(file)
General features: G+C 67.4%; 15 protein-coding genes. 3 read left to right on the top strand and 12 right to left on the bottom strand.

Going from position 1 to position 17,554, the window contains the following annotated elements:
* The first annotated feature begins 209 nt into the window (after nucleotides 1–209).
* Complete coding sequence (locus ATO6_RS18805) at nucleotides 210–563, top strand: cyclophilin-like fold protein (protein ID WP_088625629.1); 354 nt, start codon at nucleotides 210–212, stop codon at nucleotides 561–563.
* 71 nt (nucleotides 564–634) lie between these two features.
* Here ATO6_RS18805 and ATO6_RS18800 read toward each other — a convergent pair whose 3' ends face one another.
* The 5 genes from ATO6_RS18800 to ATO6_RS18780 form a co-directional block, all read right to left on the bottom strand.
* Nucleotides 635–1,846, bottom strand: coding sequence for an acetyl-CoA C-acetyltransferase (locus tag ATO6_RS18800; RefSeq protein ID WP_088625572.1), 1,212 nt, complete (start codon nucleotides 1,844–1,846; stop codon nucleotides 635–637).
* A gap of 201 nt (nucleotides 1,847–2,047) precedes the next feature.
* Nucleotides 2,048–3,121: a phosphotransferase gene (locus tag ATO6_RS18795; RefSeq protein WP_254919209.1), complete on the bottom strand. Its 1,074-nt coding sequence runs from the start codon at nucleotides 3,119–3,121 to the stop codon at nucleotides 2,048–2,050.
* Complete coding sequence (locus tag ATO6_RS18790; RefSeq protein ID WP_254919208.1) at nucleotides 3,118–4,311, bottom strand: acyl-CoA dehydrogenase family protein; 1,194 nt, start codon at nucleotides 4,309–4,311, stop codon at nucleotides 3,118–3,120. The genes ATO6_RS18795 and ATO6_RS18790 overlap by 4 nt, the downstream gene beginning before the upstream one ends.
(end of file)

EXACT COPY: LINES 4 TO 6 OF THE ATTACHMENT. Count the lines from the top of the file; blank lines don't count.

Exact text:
* Complete coding sequence (locus ATO6_RS18805) at nucleotides 210–563, top strand: cyclophilin-like fold protein (protein ID WP_088625629.1); 354 nt, start codon at nucleotides 210–212, stop codon at nucleotides 561–563.
* 71 nt (nucleotides 564–634) lie between these two features.
* Here ATO6_RS18805 and ATO6_RS18800 read toward each other — a convergent pair whose 3' ends face one another.